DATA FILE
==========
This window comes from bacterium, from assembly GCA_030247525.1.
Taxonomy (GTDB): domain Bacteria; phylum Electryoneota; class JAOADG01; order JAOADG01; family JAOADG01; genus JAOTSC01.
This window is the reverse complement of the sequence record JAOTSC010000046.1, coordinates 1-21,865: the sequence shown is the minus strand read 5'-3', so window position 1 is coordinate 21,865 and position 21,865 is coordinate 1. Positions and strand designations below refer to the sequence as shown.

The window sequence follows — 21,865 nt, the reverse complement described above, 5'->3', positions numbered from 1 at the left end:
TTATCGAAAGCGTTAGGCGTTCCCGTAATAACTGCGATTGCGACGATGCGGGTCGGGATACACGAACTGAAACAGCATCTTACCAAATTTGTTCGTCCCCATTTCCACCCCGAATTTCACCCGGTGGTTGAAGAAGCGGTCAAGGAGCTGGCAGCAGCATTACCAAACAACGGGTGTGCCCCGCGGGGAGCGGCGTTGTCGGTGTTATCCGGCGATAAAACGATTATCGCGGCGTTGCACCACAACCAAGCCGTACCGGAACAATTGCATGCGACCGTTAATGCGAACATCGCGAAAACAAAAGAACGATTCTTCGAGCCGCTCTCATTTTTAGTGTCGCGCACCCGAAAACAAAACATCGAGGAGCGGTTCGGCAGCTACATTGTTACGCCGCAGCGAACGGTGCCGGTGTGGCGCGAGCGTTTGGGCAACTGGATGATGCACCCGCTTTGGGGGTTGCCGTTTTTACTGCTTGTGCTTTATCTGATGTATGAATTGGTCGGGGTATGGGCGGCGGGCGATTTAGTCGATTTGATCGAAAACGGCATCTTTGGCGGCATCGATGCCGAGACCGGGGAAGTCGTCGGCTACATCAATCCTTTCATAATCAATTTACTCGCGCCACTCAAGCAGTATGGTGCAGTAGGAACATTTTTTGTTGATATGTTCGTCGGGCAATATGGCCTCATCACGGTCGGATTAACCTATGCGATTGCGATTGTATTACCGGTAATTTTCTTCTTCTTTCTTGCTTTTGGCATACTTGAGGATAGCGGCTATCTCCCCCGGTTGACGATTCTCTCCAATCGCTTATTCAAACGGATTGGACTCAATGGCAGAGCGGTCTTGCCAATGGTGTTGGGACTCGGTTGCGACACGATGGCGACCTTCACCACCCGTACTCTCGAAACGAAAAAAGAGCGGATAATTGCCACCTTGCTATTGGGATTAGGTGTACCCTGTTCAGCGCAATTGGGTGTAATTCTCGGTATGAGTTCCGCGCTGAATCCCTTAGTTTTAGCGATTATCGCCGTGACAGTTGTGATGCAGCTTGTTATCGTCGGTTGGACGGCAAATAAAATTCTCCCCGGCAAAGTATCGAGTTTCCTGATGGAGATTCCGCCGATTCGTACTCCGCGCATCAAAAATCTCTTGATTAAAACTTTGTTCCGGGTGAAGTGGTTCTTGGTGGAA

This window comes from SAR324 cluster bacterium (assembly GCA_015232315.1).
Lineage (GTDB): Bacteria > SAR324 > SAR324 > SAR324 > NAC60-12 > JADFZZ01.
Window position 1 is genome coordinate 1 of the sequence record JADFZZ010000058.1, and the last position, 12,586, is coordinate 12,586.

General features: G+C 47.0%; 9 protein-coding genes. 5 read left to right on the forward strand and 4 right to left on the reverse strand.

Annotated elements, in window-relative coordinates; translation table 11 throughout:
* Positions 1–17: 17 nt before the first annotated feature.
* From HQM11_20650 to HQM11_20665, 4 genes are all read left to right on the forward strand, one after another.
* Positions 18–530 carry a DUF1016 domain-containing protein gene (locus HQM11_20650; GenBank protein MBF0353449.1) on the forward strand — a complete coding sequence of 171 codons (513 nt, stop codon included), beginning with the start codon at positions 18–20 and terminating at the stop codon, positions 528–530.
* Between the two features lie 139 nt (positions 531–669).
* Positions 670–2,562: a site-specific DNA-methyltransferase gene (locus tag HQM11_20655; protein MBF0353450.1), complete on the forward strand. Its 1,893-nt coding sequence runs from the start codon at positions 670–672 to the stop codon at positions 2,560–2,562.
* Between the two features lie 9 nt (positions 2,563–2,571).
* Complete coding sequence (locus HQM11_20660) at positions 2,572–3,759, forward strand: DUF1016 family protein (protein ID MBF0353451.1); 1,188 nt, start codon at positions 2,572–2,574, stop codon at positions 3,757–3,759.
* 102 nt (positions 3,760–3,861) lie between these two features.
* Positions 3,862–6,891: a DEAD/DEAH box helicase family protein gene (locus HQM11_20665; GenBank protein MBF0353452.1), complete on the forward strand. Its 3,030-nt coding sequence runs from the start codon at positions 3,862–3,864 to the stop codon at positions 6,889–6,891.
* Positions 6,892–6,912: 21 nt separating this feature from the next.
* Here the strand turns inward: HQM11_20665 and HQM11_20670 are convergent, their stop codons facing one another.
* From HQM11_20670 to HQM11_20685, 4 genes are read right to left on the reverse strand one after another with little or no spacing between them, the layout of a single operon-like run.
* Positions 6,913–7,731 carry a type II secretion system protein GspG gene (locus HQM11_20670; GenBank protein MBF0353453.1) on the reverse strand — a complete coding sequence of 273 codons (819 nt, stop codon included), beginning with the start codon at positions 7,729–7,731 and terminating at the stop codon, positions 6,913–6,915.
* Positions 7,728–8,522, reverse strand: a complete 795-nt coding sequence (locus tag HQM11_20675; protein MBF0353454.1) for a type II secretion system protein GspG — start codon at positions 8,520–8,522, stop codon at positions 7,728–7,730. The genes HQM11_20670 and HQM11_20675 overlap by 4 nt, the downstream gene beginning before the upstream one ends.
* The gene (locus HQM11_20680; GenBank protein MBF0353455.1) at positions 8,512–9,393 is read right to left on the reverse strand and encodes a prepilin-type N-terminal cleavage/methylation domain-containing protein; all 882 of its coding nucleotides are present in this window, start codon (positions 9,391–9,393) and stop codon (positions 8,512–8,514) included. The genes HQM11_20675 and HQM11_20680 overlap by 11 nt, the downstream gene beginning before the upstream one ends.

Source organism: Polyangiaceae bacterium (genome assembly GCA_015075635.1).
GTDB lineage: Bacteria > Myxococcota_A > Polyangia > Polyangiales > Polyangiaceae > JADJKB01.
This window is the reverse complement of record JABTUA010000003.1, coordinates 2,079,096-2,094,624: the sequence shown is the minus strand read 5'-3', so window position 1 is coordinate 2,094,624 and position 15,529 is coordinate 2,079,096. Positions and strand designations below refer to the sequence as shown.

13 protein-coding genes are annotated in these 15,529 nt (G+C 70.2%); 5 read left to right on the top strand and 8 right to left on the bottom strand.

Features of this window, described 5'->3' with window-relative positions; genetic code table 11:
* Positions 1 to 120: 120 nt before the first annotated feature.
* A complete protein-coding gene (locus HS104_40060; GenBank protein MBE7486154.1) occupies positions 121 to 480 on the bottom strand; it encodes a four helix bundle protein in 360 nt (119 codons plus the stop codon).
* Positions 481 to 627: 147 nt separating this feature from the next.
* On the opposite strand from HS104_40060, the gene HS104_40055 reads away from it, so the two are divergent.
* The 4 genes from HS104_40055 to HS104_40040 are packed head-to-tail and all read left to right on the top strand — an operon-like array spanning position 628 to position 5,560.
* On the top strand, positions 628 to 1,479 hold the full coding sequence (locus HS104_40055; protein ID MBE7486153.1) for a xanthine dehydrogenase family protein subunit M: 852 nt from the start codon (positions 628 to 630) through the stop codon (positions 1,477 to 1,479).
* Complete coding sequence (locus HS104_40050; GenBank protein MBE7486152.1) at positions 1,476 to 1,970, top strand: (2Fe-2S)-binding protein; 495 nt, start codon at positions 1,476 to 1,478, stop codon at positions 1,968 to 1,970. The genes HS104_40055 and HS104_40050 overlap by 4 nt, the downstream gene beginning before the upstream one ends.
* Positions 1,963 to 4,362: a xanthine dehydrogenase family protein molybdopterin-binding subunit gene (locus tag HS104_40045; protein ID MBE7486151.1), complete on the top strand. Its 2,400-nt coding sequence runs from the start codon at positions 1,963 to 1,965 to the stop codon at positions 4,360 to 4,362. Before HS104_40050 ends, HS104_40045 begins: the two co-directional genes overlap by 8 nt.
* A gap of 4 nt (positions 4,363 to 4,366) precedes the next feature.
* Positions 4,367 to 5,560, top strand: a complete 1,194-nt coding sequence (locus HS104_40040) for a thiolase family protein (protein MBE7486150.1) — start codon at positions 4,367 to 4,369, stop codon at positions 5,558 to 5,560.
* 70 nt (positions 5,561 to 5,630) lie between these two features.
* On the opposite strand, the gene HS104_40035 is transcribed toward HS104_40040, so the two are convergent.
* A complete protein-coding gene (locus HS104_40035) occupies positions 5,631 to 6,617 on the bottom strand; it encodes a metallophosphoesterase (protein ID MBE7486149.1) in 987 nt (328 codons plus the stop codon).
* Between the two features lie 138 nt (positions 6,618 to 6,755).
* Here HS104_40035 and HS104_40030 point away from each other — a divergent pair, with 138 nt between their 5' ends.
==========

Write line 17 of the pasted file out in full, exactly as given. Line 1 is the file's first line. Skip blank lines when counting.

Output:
* Complete coding sequence (locus HQM11_20660) at positions 2,572–3,759, forward strand: DUF1016 family protein (protein ID MBF0353451.1); 1,188 nt, start codon at positions 2,572–2,574, stop codon at positions 3,757–3,759.